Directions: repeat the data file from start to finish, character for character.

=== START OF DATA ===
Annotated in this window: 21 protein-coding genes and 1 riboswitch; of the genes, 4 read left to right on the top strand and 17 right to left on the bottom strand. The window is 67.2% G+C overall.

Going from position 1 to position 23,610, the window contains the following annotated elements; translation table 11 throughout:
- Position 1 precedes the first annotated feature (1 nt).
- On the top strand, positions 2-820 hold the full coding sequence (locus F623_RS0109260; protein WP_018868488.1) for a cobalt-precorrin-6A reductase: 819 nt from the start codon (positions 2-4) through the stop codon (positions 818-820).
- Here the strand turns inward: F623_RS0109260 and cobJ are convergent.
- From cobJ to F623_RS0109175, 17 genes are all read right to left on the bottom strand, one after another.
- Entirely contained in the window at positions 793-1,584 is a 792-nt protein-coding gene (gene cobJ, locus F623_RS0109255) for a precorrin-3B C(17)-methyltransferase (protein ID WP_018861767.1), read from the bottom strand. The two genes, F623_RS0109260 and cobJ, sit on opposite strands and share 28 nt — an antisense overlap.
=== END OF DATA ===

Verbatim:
Annotated in this window: 21 protein-coding genes and 1 riboswitch; of the genes, 4 read left to right on the top strand and 17 right to left on the bottom strand. The window is 67.2% G+C overall.

Going from position 1 to position 23,610, the window contains the following annotated elements; translation table 11 throughout:
- Position 1 precedes the first annotated feature (1 nt).
- On the top strand, positions 2-820 hold the full coding sequence (locus F623_RS0109260; protein WP_018868488.1) for a cobalt-precorrin-6A reductase: 819 nt from the start codon (positions 2-4) through the stop codon (positions 818-820).
- Here the strand turns inward: F623_RS0109260 and cobJ are convergent.
- From cobJ to F623_RS0109175, 17 genes are all read right to left on the bottom strand, one after another.
- Entirely contained in the window at positions 793-1,584 is a 792-nt protein-coding gene (gene cobJ, locus F623_RS0109255) for a precorrin-3B C(17)-methyltransferase (protein ID WP_018861767.1), read from the bottom strand. The two genes, F623_RS0109260 and cobJ, sit on opposite strands and share 28 nt — an antisense overlap.